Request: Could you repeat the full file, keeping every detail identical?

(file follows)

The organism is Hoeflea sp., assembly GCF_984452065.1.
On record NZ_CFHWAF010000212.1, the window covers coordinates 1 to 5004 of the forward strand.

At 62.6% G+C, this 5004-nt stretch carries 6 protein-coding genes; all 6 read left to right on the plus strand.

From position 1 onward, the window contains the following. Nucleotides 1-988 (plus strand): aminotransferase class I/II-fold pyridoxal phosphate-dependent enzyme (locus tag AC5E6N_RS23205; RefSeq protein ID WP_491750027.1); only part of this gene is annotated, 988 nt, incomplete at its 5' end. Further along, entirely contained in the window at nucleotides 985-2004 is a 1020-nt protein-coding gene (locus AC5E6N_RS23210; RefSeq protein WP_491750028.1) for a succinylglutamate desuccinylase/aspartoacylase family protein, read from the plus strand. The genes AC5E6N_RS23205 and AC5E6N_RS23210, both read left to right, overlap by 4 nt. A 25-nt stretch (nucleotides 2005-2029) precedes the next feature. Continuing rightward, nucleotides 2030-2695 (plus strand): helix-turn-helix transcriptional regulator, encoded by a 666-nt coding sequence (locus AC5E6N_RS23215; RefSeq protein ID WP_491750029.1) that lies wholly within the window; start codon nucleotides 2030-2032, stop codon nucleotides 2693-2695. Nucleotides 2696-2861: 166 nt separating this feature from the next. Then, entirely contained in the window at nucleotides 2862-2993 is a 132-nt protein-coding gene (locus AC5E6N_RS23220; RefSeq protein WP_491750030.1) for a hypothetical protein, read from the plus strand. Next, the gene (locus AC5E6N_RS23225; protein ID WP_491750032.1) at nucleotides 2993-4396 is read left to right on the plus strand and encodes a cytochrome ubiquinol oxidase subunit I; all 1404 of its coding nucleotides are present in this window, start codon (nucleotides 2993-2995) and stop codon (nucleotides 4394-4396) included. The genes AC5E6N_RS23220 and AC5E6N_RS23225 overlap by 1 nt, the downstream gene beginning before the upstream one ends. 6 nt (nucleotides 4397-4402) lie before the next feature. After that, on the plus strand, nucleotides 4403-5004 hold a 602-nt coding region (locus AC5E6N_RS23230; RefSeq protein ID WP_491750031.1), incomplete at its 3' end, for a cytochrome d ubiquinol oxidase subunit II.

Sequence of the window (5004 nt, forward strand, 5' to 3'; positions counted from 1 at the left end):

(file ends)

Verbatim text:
The organism is Hoeflea sp., assembly GCF_984452065.1.
On record NZ_CFHWAF010000212.1, the window covers coordinates 1 to 5004 of the forward strand.

At 62.6% G+C, this 5004-nt stretch carries 6 protein-coding genes; all 6 read left to right on the plus strand.

From position 1 onward, the window contains the following. Nucleotides 1-988 (plus strand): aminotransferase class I/II-fold pyridoxal phosphate-dependent enzyme (locus tag AC5E6N_RS23205; RefSeq protein ID WP_491750027.1); only part of this gene is annotated, 988 nt, incomplete at its 5' end. Further along, entirely contained in the window at nucleotides 985-2004 is a 1020-nt protein-coding gene (locus AC5E6N_RS23210; RefSeq protein WP_491750028.1) for a succinylglutamate desuccinylase/aspartoacylase family protein, read from the plus strand. The genes AC5E6N_RS23205 and AC5E6N_RS23210, both read left to right, overlap by 4 nt. A 25-nt stretch (nucleotides 2005-2029) precedes the next feature. Continuing rightward, nucleotides 2030-2695 (plus strand): helix-turn-helix transcriptional regulator, encoded by a 666-nt coding sequence (locus AC5E6N_RS23215; RefSeq protein ID WP_491750029.1) that lies wholly within the window; start codon nucleotides 2030-2032, stop codon nucleotides 2693-2695. Nucleotides 2696-2861: 166 nt separating this feature from the next. Then, entirely contained in the window at nucleotides 2862-2993 is a 132-nt protein-coding gene (locus AC5E6N_RS23220; RefSeq protein WP_491750030.1) for a hypothetical protein, read from the plus strand. Next, the gene (locus AC5E6N_RS23225; protein ID WP_491750032.1) at nucleotides 2993-4396 is read left to right on the plus strand and encodes a cytochrome ubiquinol oxidase subunit I; all 1404 of its coding nucleotides are present in this window, start codon (nucleotides 2993-2995) and stop codon (nucleotides 4394-4396) included. The genes AC5E6N_RS23220 and AC5E6N_RS23225 overlap by 1 nt, the downstream gene beginning before the upstream one ends. 6 nt (nucleotides 4397-4402) lie before the next feature. After that, on the plus strand, nucleotides 4403-5004 hold a 602-nt coding region (locus AC5E6N_RS23230; RefSeq protein ID WP_491750031.1), incomplete at its 3' end, for a cytochrome d ubiquinol oxidase subunit II.

Sequence of the window (5004 nt, forward strand, 5' to 3'; positions counted from 1 at the left end):